You may have noticed that in the above description I left out any and all reference to the monsters. That’s because the writers themselves left them out. MONSTERS: DARK CONTINENT is primarily a war film with some giant creatures in the background. You’ll recognize elements of PLATOON, THE HURT LOCKER, FULL METAL JACKET, STARSHIP TROOPERS, and about a half a dozen other war films in this plot and what you won’t get is a solid story about the monsters. This film is also an obvious condemnation of America’s foreign policy that doesn’t completely work. We watch as Michael comes to see the humanity of his enemy and question what it is the U.S. Army is really doing there. The two worst sins this film commits is that it once again forgets about the giant monsters, and the film is unfortunately rather boring. You’ve seen all the themes MONSTERS: DARK CONTINENT plays with in other war films … in other better war films. With a two hour run time, this films damn near comes to a standstill at the hour and a half mark.
Once again the monsters become nothing more than something happening in the background while the human characters are “finding their humanity.” It’s a shame, too, because the creatures look fantastic. We’re introduced to some new smaller sized monsters that are forgotten about as soon as they are introduced. A big problem here is that the monsters are given no personality. Think of some of the best creature flicks you’ve watched. CREATURE FROM THE BLACK LAGOON, GODZILLA, hell, even CLOVERFIELD. What made these films interesting and fun was that the creatures were all given a personality. The creatures in MONSTERS: DARK CONTINENT have absolutely no personality and if they were edited out of this film, you wouldn’t even notice it.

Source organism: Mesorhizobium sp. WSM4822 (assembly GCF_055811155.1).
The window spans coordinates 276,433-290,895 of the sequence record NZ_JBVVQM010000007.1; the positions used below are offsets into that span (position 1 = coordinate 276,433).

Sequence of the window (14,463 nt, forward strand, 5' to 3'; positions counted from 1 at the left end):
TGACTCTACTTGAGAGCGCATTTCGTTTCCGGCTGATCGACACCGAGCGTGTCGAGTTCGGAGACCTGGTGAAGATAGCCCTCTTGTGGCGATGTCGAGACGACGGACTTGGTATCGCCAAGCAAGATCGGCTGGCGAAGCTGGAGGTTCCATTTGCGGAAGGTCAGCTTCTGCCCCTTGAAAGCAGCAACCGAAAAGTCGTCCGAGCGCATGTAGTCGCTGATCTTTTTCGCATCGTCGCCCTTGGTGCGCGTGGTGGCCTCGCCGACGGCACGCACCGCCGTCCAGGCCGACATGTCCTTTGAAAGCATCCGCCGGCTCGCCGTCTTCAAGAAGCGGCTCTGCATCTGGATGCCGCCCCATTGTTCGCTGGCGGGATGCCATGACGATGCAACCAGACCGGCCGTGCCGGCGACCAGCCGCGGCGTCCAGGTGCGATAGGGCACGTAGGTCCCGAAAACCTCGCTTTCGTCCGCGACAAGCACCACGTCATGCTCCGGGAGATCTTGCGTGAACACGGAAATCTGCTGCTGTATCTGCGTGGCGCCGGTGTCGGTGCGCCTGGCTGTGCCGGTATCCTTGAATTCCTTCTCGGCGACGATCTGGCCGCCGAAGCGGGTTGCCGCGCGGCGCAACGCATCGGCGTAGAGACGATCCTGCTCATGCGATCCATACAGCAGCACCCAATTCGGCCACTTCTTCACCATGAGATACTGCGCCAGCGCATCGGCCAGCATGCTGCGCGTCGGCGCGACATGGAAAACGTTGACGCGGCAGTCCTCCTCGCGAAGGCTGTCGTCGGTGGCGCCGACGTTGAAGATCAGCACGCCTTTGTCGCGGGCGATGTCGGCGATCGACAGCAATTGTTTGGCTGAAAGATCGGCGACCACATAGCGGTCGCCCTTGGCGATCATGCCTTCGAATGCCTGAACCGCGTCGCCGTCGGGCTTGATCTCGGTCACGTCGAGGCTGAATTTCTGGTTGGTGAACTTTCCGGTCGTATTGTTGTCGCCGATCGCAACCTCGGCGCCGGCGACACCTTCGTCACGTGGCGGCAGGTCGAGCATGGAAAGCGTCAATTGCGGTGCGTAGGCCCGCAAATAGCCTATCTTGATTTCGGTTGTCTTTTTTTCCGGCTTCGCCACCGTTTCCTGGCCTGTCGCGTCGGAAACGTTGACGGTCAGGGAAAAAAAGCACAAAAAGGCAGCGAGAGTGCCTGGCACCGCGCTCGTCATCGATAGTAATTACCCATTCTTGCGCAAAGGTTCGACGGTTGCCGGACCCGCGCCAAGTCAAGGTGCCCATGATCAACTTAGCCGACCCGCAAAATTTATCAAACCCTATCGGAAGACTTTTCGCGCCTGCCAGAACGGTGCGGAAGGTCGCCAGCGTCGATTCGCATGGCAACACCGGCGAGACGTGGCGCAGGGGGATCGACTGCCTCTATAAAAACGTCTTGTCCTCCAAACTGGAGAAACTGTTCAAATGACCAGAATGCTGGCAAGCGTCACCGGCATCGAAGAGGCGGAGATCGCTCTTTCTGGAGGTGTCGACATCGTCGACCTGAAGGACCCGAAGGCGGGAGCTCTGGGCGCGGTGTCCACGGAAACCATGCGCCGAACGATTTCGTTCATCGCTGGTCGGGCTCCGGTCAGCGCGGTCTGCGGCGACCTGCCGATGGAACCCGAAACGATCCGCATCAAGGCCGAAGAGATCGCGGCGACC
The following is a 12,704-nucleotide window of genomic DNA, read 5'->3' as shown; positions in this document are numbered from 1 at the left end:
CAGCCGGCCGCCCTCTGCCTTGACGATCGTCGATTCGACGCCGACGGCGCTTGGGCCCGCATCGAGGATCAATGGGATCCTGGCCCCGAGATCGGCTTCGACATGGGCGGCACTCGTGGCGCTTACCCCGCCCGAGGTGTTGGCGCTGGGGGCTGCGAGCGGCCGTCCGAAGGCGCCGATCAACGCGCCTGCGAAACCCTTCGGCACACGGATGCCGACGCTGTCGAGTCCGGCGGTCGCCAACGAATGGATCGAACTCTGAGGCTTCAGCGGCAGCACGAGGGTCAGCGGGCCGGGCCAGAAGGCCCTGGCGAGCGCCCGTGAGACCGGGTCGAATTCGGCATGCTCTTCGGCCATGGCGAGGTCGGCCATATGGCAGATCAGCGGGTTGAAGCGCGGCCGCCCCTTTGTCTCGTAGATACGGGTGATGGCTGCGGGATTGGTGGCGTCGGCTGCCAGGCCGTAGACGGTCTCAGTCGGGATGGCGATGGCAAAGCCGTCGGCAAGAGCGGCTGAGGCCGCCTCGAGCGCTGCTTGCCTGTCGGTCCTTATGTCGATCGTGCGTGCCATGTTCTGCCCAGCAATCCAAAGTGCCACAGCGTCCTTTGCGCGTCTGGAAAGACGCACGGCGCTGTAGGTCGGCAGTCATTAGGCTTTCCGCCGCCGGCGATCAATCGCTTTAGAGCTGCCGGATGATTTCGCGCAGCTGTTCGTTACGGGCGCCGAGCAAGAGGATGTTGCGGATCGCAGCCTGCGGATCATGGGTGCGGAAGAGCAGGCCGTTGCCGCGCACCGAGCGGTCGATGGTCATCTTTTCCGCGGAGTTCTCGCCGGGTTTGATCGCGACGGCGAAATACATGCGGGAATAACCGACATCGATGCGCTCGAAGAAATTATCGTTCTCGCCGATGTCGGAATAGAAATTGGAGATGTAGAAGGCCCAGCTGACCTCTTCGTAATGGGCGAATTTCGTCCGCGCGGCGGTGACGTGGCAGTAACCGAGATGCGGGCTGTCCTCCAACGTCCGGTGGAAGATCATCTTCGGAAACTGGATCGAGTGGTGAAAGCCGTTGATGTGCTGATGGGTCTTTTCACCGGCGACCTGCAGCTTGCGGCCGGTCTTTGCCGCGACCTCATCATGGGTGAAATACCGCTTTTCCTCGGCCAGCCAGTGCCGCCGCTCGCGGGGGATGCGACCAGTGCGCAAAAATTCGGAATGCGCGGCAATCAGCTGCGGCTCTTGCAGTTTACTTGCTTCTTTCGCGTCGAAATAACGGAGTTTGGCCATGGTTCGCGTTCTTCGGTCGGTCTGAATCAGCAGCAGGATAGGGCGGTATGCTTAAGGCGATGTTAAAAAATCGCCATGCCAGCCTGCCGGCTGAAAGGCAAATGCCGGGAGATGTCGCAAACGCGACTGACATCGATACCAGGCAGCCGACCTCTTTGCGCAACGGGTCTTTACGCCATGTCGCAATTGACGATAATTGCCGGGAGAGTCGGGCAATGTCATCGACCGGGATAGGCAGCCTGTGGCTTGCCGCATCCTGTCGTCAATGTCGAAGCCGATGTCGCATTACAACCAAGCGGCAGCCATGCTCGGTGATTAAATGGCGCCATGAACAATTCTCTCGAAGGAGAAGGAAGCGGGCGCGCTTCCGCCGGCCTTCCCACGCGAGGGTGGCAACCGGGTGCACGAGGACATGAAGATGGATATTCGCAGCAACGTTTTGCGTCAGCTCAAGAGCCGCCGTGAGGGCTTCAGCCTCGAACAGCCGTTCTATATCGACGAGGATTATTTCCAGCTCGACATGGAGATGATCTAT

MONSTERS: DARK CONTINENT drills the same theme into our heads that we got from the original MONSTERS – that human beings are the true monsters. Towards the end of the first film, the two main characters watch the monsters mate and they see how beautiful and majestic they truly are. That’s when they realize that human beings are the real monsters. The same thing occurs in the second film, exactly. We get it, we get it already. Humans suck!! In the attempt to drill this theme into our heads again, the writers needed to present the creatures as peaceful, non-aggressive beasts who are simply strangers in a strange land. By doing so, the writers sacrificed giving the monsters any true identity. They are simply a moving background in the story.
The actors in this film put in good performances but it’s just not enough. The plot is a war story you’ve seen a million times before, and you’ve seen it done better. MONSTERS: DARK CONTINENT ultimately fails as a war story and fails as a giant creature story. If there’s any chance that a third MONSTERS film is going to be made I think I’ll steer clear. There’s only so may times I can watch a franchise tell me how badly humans suck. Definitely skip this one.
Director: Tom Green
Plot: 1.5 out of 5 stars
Gore: 1 out of 10 skulls
Zombie Mayhem: 0 out of 5 brains
Reviewed by Scott Shoyer